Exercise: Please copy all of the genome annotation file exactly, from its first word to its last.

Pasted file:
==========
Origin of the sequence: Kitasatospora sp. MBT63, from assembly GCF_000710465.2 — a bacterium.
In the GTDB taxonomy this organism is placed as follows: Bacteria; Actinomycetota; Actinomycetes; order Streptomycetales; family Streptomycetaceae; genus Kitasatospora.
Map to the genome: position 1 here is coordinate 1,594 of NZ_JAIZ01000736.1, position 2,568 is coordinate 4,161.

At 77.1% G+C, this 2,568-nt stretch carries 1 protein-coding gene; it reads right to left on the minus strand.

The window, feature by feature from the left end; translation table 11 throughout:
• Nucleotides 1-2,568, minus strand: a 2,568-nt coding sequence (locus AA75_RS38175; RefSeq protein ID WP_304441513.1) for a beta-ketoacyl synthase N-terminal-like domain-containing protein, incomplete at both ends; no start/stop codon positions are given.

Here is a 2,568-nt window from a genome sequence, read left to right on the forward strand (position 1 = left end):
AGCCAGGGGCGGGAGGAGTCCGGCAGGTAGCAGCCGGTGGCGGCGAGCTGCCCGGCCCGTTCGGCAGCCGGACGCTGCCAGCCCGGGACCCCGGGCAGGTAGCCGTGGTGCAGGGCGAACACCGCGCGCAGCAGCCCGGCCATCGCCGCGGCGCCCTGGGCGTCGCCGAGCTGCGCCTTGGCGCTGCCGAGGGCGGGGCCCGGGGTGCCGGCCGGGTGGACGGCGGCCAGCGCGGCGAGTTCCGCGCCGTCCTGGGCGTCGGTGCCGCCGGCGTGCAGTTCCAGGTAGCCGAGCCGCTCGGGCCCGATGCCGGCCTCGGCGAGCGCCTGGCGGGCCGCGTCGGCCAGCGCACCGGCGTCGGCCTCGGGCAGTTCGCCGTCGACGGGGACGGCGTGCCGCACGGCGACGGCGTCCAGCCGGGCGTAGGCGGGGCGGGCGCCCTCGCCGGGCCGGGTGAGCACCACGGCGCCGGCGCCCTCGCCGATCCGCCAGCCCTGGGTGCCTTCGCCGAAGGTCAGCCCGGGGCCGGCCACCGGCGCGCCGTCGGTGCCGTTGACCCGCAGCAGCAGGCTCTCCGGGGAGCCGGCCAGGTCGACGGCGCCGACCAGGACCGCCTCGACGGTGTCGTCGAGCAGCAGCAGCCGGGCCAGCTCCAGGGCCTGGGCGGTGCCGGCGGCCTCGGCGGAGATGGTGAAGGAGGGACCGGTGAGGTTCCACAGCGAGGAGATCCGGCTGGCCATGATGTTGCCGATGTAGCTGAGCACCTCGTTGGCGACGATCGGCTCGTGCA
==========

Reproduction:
Origin of the sequence: Kitasatospora sp. MBT63, from assembly GCF_000710465.2 — a bacterium.
In the GTDB taxonomy this organism is placed as follows: Bacteria; Actinomycetota; Actinomycetes; order Streptomycetales; family Streptomycetaceae; genus Kitasatospora.
Map to the genome: position 1 here is coordinate 1,594 of NZ_JAIZ01000736.1, position 2,568 is coordinate 4,161.

At 77.1% G+C, this 2,568-nt stretch carries 1 protein-coding gene; it reads right to left on the minus strand.

The window, feature by feature from the left end; translation table 11 throughout:
• Nucleotides 1-2,568, minus strand: a 2,568-nt coding sequence (locus AA75_RS38175; RefSeq protein ID WP_304441513.1) for a beta-ketoacyl synthase N-terminal-like domain-containing protein, incomplete at both ends; no start/stop codon positions are given.

Here is a 2,568-nt window from a genome sequence, read left to right on the forward strand (position 1 = left end):
AGCCAGGGGCGGGAGGAGTCCGGCAGGTAGCAGCCGGTGGCGGCGAGCTGCCCGGCCCGTTCGGCAGCCGGACGCTGCCAGCCCGGGACCCCGGGCAGGTAGCCGTGGTGCAGGGCGAACACCGCGCGCAGCAGCCCGGCCATCGCCGCGGCGCCCTGGGCGTCGCCGAGCTGCGCCTTGGCGCTGCCGAGGGCGGGGCCCGGGGTGCCGGCCGGGTGGACGGCGGCCAGCGCGGCGAGTTCCGCGCCGTCCTGGGCGTCGGTGCCGCCGGCGTGCAGTTCCAGGTAGCCGAGCCGCTCGGGCCCGATGCCGGCCTCGGCGAGCGCCTGGCGGGCCGCGTCGGCCAGCGCACCGGCGTCGGCCTCGGGCAGTTCGCCGTCGACGGGGACGGCGTGCCGCACGGCGACGGCGTCCAGCCGGGCGTAGGCGGGGCGGGCGCCCTCGCCGGGCCGGGTGAGCACCACGGCGCCGGCGCCCTCGCCGATCCGCCAGCCCTGGGTGCCTTCGCCGAAGGTCAGCCCGGGGCCGGCCACCGGCGCGCCGTCGGTGCCGTTGACCCGCAGCAGCAGGCTCTCCGGGGAGCCGGCCAGGTCGACGGCGCCGACCAGGACCGCCTCGACGGTGTCGTCGAGCAGCAGCAGCCGGGCCAGCTCCAGGGCCTGGGCGGTGCCGGCGGCCTCGGCGGAGATGGTGAAGGAGGGACCGGTGAGGTTCCACAGCGAGGAGATCCGGCTGGCCATGATGTTGCCGATGTAGCTGAGCACCTCGTTGGCGACGATCGGCTCGTGCA